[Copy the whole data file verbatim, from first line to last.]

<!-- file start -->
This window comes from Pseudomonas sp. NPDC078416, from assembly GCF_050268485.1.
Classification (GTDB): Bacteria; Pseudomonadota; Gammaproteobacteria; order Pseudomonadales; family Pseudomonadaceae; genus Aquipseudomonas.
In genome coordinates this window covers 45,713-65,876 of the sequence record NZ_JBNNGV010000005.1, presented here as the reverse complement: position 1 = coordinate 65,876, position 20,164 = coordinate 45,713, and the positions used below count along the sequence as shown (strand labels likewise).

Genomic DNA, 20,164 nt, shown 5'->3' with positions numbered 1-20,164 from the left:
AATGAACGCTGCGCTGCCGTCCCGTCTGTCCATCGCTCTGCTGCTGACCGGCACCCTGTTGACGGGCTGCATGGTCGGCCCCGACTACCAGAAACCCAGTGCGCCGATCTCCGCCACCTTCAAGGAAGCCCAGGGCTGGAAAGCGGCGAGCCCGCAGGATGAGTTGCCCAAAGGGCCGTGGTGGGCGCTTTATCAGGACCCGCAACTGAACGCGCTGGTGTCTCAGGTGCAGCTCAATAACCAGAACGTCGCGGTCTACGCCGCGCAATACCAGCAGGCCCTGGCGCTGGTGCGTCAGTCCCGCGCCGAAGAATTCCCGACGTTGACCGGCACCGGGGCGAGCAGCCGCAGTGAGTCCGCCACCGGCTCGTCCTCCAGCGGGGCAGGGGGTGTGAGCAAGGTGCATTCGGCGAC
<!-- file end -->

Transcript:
This window comes from Pseudomonas sp. NPDC078416, from assembly GCF_050268485.1.
Classification (GTDB): Bacteria; Pseudomonadota; Gammaproteobacteria; order Pseudomonadales; family Pseudomonadaceae; genus Aquipseudomonas.
In genome coordinates this window covers 45,713-65,876 of the sequence record NZ_JBNNGV010000005.1, presented here as the reverse complement: position 1 = coordinate 65,876, position 20,164 = coordinate 45,713, and the positions used below count along the sequence as shown (strand labels likewise).

Genomic DNA, 20,164 nt, shown 5'->3' with positions numbered 1-20,164 from the left:
AATGAACGCTGCGCTGCCGTCCCGTCTGTCCATCGCTCTGCTGCTGACCGGCACCCTGTTGACGGGCTGCATGGTCGGCCCCGACTACCAGAAACCCAGTGCGCCGATCTCCGCCACCTTCAAGGAAGCCCAGGGCTGGAAAGCGGCGAGCCCGCAGGATGAGTTGCCCAAAGGGCCGTGGTGGGCGCTTTATCAGGACCCGCAACTGAACGCGCTGGTGTCTCAGGTGCAGCTCAATAACCAGAACGTCGCGGTCTACGCCGCGCAATACCAGCAGGCCCTGGCGCTGGTGCGTCAGTCCCGCGCCGAAGAATTCCCGACGTTGACCGGCACCGGGGCGAGCAGCCGCAGTGAGTCCGCCACCGGCTCGTCCTCCAGCGGGGCAGGGGGTGTGAGCAAGGTGCATTCGGCGAC